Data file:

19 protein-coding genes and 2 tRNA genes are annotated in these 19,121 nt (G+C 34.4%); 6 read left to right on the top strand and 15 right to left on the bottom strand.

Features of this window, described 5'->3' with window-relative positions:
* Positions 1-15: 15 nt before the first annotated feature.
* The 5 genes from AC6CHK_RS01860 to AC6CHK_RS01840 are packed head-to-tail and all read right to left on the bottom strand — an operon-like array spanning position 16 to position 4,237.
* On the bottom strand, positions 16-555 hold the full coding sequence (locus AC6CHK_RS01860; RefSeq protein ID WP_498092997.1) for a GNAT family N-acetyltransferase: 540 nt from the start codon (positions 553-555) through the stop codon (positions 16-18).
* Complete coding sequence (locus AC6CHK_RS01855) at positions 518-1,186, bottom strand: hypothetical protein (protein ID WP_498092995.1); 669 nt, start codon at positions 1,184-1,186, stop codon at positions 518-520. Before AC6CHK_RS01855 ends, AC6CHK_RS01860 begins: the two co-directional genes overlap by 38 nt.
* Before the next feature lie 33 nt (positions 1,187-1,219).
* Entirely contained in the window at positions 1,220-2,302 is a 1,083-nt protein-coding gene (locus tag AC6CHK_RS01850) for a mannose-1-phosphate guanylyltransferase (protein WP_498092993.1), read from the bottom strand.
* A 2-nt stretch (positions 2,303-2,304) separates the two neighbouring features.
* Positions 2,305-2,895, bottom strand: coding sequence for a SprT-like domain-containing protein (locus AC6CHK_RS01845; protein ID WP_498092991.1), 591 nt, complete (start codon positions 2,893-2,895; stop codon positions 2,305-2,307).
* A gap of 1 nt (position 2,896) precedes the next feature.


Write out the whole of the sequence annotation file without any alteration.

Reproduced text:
19 protein-coding genes and 2 tRNA genes are annotated in these 19,121 nt (G+C 34.4%); 6 read left to right on the top strand and 15 right to left on the bottom strand.

Features of this window, described 5'->3' with window-relative positions:
* Positions 1-15: 15 nt before the first annotated feature.
* The 5 genes from AC6CHK_RS01860 to AC6CHK_RS01840 are packed head-to-tail and all read right to left on the bottom strand — an operon-like array spanning position 16 to position 4,237.
* On the bottom strand, positions 16-555 hold the full coding sequence (locus AC6CHK_RS01860; RefSeq protein ID WP_498092997.1) for a GNAT family N-acetyltransferase: 540 nt from the start codon (positions 553-555) through the stop codon (positions 16-18).
* Complete coding sequence (locus AC6CHK_RS01855) at positions 518-1,186, bottom strand: hypothetical protein (protein ID WP_498092995.1); 669 nt, start codon at positions 1,184-1,186, stop codon at positions 518-520. Before AC6CHK_RS01855 ends, AC6CHK_RS01860 begins: the two co-directional genes overlap by 38 nt.
* Before the next feature lie 33 nt (positions 1,187-1,219).
* Entirely contained in the window at positions 1,220-2,302 is a 1,083-nt protein-coding gene (locus tag AC6CHK_RS01850) for a mannose-1-phosphate guanylyltransferase (protein WP_498092993.1), read from the bottom strand.
* A 2-nt stretch (positions 2,303-2,304) separates the two neighbouring features.
* Positions 2,305-2,895, bottom strand: coding sequence for a SprT-like domain-containing protein (locus AC6CHK_RS01845; protein ID WP_498092991.1), 591 nt, complete (start codon positions 2,893-2,895; stop codon positions 2,305-2,307).
* A gap of 1 nt (position 2,896) precedes the next feature.